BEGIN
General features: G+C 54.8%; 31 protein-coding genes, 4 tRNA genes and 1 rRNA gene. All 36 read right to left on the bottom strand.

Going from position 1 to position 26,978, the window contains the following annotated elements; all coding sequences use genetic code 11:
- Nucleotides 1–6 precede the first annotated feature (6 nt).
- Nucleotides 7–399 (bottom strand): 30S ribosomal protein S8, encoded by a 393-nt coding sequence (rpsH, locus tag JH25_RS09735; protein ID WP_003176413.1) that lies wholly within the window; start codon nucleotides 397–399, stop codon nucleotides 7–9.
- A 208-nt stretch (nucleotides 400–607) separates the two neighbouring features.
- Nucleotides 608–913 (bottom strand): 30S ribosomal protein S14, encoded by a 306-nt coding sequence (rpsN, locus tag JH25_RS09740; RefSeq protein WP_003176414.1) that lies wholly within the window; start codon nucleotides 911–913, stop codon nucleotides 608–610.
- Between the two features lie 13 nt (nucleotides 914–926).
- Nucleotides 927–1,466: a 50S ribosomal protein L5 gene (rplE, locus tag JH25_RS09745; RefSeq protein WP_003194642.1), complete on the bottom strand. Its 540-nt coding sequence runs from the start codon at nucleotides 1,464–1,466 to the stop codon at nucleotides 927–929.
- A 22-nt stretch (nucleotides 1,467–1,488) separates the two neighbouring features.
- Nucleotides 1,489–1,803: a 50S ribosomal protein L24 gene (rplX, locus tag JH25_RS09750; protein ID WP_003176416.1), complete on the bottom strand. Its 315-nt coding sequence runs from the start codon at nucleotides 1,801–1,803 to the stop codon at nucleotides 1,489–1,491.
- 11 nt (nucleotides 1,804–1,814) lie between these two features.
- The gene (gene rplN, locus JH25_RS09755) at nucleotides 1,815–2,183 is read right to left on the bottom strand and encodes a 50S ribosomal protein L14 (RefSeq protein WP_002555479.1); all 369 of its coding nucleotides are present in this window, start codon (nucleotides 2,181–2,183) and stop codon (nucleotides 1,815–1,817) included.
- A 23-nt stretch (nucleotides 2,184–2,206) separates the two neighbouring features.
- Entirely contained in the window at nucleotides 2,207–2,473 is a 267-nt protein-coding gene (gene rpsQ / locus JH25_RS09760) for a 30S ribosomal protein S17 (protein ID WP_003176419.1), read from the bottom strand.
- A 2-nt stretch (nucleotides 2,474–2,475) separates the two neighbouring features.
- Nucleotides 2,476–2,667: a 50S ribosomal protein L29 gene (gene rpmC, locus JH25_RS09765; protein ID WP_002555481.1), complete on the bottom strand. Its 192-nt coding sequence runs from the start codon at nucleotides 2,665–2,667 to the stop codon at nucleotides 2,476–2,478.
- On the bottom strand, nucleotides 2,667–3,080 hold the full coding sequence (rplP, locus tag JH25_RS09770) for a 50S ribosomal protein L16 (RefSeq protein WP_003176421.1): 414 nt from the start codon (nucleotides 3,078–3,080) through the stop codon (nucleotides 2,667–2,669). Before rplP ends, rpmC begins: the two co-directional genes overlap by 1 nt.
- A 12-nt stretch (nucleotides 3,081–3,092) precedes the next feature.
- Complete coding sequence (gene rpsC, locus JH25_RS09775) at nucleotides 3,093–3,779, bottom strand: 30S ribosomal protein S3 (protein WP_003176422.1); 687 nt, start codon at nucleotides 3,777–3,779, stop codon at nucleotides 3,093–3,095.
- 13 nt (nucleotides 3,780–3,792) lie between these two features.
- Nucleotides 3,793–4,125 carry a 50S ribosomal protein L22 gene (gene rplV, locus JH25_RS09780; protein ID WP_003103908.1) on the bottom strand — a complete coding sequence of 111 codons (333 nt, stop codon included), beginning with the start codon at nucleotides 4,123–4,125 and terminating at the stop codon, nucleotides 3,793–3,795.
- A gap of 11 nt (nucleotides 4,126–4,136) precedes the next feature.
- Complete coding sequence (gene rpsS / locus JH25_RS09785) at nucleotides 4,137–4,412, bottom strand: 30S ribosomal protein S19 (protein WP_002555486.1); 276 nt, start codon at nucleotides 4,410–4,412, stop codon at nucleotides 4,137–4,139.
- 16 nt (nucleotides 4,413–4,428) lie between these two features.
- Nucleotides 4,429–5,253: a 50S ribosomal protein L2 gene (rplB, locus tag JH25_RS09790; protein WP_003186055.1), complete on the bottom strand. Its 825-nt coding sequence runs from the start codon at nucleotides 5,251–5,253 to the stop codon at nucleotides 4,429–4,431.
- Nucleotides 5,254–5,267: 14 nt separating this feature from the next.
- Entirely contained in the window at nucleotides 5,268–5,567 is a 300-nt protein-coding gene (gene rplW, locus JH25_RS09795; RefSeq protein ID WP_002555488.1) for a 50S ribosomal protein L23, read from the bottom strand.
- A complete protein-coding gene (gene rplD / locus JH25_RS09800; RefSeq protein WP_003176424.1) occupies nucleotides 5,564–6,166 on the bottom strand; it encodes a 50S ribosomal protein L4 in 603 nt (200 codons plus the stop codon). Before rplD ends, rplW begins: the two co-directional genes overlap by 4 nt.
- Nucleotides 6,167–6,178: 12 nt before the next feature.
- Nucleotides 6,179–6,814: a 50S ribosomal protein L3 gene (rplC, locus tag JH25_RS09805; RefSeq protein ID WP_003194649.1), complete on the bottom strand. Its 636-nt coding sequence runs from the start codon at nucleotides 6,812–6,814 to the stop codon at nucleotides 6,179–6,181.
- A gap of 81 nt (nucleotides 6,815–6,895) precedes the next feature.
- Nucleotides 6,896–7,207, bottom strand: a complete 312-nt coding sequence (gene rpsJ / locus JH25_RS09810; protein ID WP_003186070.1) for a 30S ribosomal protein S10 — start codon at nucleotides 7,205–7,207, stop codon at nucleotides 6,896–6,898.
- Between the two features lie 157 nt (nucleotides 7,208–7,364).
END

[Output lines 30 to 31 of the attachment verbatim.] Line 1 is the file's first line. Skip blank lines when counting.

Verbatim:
- Nucleotides 6,179–6,814: a 50S ribosomal protein L3 gene (rplC, locus tag JH25_RS09805; RefSeq protein ID WP_003194649.1), complete on the bottom strand. Its 636-nt coding sequence runs from the start codon at nucleotides 6,812–6,814 to the stop codon at nucleotides 6,179–6,181.
- A gap of 81 nt (nucleotides 6,815–6,895) precedes the next feature.